TJ interviews: Occupop's Caroline Gleeson

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Written by Jon Kennard on 4 September 2020 in Interviews
Interviews

Caroline Gleeson outlines how a progressive and open workplace can be achieved.

How can the hiring process foster inclusivity in the workplace from the very beginning of an employee’s journey with their company?

HR teams need to revise the hiring process with D&I in mind. Start with your hiring requirements; consider who you need to hire for each role and what an individual can add.

Historically the term ‘culture fit’ was used but companies should be moving towards a mentality of ‘culture add’ i.e. what an individual can bring to be successful in the role but also how they will compliment the whole team and the organisation. Make sure to promote this mentality of adding value through both hard and soft skills when advertising your roles.

Next, HR teams should revise job descriptions, promoting the D&I mission and removing any words or phrases that infer bias. For example, reference to gender, use of the words dominating or challenging and removing the necessity for high-level college degree or masters unless the role absolutely requires it. 

Make sure to promote this mentality of adding value through both hard and soft skills when advertising your roles.

Finally, use blind screening software to help you overcome potential bias during the screening stage by anonymising details such as name, age and gender. Psychometric testing is also a great way to review candidates in a non-bias psychological manner and accurately see where they can add value in terms of their soft skills. 

How has the new era of remote work impacted the hiring process? 

Remote work is here to stay, so hiring managers must act quickly to adapt their hiring processes accordingly. 

Remote working has highlighted the need for HR teams to digitise the hiring process. Companies must ensure they can fill positions for their business without risking health and safety but also ensure the overall recruitment process and collaboration with hiring teams doesn’t suffer. This shift has given rise to the need for technologies to facilitate the recruitment process completely online.

Cloud-based applicant tracking systems enable a complete end-to-end hiring experience online. Video interviewing tools and psychometric testing, as mentioned, are also increasing in popularity as they aid the interview and assessment process in a fully remote environment whilst encouraging diversity and inclusion. 

How can AI help us champion inclusivity in the workplace?

The common misconception surrounding AI technology is that it will have a negative effect on diverse candidate selection, with AI creating bias and selecting attributes that the technology perceives as ‘successful’ and therefore promoting certain candidates over others.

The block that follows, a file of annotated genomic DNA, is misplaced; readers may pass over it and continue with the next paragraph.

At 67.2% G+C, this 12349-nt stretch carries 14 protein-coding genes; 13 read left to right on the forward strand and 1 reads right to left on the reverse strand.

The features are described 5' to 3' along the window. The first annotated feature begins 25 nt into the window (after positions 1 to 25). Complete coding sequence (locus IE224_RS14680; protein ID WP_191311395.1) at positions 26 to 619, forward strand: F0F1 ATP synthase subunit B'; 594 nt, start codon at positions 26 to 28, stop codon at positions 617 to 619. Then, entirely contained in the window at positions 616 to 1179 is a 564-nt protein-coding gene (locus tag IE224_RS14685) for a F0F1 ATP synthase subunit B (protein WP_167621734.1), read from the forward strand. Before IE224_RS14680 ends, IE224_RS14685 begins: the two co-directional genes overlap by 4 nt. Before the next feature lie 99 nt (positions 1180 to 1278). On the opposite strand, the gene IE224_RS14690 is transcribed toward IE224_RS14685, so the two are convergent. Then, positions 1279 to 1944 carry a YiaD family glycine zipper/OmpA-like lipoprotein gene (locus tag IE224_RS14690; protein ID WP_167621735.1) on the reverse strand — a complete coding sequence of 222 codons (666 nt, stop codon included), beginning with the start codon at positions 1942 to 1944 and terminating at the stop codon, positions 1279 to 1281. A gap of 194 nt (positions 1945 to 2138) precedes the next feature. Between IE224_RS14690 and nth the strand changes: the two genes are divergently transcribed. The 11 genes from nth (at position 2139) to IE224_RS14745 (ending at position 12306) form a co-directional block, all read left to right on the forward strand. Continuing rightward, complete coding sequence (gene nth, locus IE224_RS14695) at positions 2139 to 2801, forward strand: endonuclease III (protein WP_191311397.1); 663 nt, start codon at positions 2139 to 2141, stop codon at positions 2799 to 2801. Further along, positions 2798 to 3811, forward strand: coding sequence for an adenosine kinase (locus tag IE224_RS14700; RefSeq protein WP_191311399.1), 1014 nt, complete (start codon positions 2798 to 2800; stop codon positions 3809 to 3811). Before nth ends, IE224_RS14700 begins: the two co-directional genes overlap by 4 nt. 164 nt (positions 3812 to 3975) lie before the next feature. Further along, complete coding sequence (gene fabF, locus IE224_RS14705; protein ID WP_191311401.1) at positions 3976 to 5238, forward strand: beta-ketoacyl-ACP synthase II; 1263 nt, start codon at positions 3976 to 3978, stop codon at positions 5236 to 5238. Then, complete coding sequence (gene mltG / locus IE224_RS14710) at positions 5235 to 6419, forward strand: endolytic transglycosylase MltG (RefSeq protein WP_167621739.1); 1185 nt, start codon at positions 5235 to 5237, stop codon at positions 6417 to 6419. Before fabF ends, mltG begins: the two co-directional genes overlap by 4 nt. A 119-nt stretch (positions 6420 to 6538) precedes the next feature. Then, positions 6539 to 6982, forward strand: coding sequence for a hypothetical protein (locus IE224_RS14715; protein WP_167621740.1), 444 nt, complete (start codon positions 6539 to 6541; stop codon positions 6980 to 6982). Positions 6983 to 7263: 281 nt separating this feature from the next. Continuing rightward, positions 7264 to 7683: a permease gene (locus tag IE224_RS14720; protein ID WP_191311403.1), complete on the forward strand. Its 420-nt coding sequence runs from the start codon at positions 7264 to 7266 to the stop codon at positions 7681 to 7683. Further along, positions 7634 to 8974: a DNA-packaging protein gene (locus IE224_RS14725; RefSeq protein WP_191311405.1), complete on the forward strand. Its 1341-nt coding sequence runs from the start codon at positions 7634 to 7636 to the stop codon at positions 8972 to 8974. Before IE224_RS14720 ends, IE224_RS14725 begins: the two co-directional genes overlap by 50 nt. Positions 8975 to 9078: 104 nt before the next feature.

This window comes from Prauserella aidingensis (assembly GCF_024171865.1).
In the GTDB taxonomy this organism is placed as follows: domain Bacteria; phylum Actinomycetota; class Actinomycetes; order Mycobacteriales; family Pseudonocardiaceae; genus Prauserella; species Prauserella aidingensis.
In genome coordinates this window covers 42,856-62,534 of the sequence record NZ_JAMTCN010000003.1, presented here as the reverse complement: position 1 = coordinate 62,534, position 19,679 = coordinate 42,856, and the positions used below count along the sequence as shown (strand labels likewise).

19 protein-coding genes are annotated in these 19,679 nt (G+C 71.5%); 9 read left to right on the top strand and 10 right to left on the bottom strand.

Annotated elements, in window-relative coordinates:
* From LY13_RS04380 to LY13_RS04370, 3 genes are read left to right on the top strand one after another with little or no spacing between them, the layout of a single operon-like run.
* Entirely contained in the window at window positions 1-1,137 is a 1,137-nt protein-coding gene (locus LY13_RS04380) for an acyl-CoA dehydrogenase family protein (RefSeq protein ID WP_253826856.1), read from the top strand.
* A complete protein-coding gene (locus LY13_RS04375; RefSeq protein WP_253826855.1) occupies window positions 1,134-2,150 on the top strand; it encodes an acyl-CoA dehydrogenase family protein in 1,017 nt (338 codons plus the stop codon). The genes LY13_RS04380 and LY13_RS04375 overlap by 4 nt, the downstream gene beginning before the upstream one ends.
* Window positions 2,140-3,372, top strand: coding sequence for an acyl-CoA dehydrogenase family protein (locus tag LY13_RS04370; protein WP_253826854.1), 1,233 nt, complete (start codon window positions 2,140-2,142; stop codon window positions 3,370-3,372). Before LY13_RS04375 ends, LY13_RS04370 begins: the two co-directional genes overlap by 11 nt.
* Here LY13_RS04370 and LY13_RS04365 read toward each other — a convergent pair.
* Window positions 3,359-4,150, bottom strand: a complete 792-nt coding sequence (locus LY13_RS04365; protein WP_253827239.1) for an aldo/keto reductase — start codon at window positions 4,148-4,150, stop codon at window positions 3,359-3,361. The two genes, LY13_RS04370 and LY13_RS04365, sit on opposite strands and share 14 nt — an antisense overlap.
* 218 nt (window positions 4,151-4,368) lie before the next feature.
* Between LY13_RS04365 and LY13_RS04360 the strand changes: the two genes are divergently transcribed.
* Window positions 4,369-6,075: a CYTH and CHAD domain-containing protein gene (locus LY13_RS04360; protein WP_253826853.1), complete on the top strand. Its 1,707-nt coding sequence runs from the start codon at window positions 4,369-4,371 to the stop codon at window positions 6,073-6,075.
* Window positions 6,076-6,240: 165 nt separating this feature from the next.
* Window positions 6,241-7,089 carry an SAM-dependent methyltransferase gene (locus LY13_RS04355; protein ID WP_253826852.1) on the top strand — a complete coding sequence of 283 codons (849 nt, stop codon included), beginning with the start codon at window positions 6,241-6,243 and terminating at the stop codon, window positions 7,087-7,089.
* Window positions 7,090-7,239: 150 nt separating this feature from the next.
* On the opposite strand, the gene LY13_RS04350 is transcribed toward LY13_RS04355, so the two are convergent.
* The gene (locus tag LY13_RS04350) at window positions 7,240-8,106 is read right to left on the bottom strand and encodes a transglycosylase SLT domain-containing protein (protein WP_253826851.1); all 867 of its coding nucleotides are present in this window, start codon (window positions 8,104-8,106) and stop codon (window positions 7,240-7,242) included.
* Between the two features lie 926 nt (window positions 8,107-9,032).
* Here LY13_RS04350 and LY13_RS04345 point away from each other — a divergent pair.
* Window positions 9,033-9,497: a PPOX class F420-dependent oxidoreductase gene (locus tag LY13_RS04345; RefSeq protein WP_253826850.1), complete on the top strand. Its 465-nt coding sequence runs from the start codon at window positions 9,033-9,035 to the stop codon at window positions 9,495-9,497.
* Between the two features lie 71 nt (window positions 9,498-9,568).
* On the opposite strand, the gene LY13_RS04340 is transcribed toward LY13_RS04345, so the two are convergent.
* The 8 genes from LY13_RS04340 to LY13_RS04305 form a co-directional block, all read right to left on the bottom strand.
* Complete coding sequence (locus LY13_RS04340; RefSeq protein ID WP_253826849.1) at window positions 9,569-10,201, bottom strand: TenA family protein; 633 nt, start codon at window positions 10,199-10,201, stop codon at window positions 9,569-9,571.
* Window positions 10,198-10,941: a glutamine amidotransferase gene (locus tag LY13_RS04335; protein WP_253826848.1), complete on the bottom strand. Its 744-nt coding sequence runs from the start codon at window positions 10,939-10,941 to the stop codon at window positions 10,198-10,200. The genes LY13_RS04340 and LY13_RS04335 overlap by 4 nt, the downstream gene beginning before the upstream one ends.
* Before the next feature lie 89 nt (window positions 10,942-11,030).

It is important to clarify that AI technology is an aide that is controlled by the recruiter themselves and what they include in the job criteria. It’s also important to know that AI screening tools work by word association and not by keyword matching, it will only scan and select the most suitable candidates against what you set out in your job necessities. 

AI technology is an additional resource that removes the time-intensive elements from CV screening and actually allows you to add the ‘human’ side back into the hiring process. This gives HR teams the opportunity to create a more positive, inclusive hiring process, focusing on the individuals and the interview stages and in turn a more inclusive workplace. 

What do you see as the key steps in nurturing a more inclusive workplace?

The first step is ensuring that diversity and inclusion is embraced by everyone, particularly by business leaders. It is a top-down, company-wide approach that must normalise D&I and allow everyone to feel equal and accepted. It’s also vital that companies acknowledge and tackle bias through recognition and training programmes.

Biases are naturally occurring but unless they are acknowledged and appropriate training is provided, there will always be an underlying issue. 

A D&I council is a great way to normalise and encourage ongoing improvement in this area. This council should act as a type of task force dedicated to diversity and inclusion, and it should include members from various ethnicities, genders, ages, departments and skill levels. 

Finally, report on your diversity and inclusion openly in company meetings but also on social media. Sharing your D&I goals, and successes shows your employees that you respect their differences and their place in your company. This will have a positive impact on retention but also talent attraction.

 

Abot the intervieww

Caroline Gleeson is CEO and co-founder of Occupop.

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